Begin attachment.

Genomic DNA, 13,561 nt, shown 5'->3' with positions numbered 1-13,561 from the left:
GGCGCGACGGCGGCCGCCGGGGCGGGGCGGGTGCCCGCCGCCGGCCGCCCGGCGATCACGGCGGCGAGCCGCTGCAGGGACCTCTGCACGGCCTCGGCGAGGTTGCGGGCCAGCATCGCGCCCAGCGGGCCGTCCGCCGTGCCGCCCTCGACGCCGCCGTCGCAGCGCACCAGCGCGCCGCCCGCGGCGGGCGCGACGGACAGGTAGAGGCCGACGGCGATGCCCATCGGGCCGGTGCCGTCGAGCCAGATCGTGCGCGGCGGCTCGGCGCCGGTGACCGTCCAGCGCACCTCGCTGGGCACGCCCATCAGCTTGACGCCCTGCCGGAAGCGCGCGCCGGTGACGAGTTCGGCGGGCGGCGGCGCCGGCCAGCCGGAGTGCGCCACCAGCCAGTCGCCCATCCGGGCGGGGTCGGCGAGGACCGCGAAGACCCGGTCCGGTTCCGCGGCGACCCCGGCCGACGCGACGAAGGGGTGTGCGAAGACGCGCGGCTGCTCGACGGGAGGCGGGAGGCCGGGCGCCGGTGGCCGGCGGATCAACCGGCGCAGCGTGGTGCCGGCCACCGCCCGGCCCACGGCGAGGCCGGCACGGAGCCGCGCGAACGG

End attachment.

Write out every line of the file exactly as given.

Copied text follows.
Genomic DNA, 13,561 nt, shown 5'->3' with positions numbered 1-13,561 from the left:
GGCGCGACGGCGGCCGCCGGGGCGGGGCGGGTGCCCGCCGCCGGCCGCCCGGCGATCACGGCGGCGAGCCGCTGCAGGGACCTCTGCACGGCCTCGGCGAGGTTGCGGGCCAGCATCGCGCCCAGCGGGCCGTCCGCCGTGCCGCCCTCGACGCCGCCGTCGCAGCGCACCAGCGCGCCGCCCGCGGCGGGCGCGACGGACAGGTAGAGGCCGACGGCGATGCCCATCGGGCCGGTGCCGTCGAGCCAGATCGTGCGCGGCGGCTCGGCGCCGGTGACCGTCCAGCGCACCTCGCTGGGCACGCCCATCAGCTTGACGCCCTGCCGGAAGCGCGCGCCGGTGACGAGTTCGGCGGGCGGCGGCGCCGGCCAGCCGGAGTGCGCCACCAGCCAGTCGCCCATCCGGGCGGGGTCGGCGAGGACCGCGAAGACCCGGTCCGGTTCCGCGGCGACCCCGGCCGACGCGACGAAGGGGTGTGCGAAGACGCGCGGCTGCTCGACGGGAGGCGGGAGGCCGGGCGCCGGTGGCCGGCGGATCAACCGGCGCAGCGTGGTGCCGGCCACCGCCCGGCCCACGGCGAGGCCGGCACGGAGCCGCGCGAACGG